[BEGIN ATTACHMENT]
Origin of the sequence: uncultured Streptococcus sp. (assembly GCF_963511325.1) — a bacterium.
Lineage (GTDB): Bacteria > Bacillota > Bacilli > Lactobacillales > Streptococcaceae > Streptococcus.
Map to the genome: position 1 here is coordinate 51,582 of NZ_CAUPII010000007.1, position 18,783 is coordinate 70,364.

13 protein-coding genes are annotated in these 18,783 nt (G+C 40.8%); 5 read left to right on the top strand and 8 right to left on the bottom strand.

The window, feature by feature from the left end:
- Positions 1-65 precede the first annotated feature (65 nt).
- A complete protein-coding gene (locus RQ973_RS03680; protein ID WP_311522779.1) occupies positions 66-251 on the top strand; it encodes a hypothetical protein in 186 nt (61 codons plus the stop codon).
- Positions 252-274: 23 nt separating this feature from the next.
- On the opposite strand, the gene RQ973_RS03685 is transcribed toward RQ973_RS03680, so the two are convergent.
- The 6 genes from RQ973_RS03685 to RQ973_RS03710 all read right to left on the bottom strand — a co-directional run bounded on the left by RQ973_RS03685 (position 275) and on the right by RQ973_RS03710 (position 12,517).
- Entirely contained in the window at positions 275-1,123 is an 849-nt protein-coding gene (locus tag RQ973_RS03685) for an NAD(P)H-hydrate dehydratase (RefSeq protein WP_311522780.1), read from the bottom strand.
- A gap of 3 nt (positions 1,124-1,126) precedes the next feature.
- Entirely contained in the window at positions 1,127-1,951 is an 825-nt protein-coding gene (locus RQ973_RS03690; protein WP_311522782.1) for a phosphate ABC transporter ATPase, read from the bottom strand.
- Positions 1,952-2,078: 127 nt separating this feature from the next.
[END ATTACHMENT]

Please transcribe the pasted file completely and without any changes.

Origin of the sequence: uncultured Streptococcus sp. (assembly GCF_963511325.1) — a bacterium.
Lineage (GTDB): Bacteria > Bacillota > Bacilli > Lactobacillales > Streptococcaceae > Streptococcus.
Map to the genome: position 1 here is coordinate 51,582 of NZ_CAUPII010000007.1, position 18,783 is coordinate 70,364.

13 protein-coding genes are annotated in these 18,783 nt (G+C 40.8%); 5 read left to right on the top strand and 8 right to left on the bottom strand.

The window, feature by feature from the left end:
- Positions 1-65 precede the first annotated feature (65 nt).
- A complete protein-coding gene (locus RQ973_RS03680; protein ID WP_311522779.1) occupies positions 66-251 on the top strand; it encodes a hypothetical protein in 186 nt (61 codons plus the stop codon).
- Positions 252-274: 23 nt separating this feature from the next.
- On the opposite strand, the gene RQ973_RS03685 is transcribed toward RQ973_RS03680, so the two are convergent.
- The 6 genes from RQ973_RS03685 to RQ973_RS03710 all read right to left on the bottom strand — a co-directional run bounded on the left by RQ973_RS03685 (position 275) and on the right by RQ973_RS03710 (position 12,517).
- Entirely contained in the window at positions 275-1,123 is an 849-nt protein-coding gene (locus tag RQ973_RS03685) for an NAD(P)H-hydrate dehydratase (RefSeq protein WP_311522780.1), read from the bottom strand.
- A gap of 3 nt (positions 1,124-1,126) precedes the next feature.
- Entirely contained in the window at positions 1,127-1,951 is an 825-nt protein-coding gene (locus RQ973_RS03690; protein WP_311522782.1) for a phosphate ABC transporter ATPase, read from the bottom strand.
- Positions 1,952-2,078: 127 nt separating this feature from the next.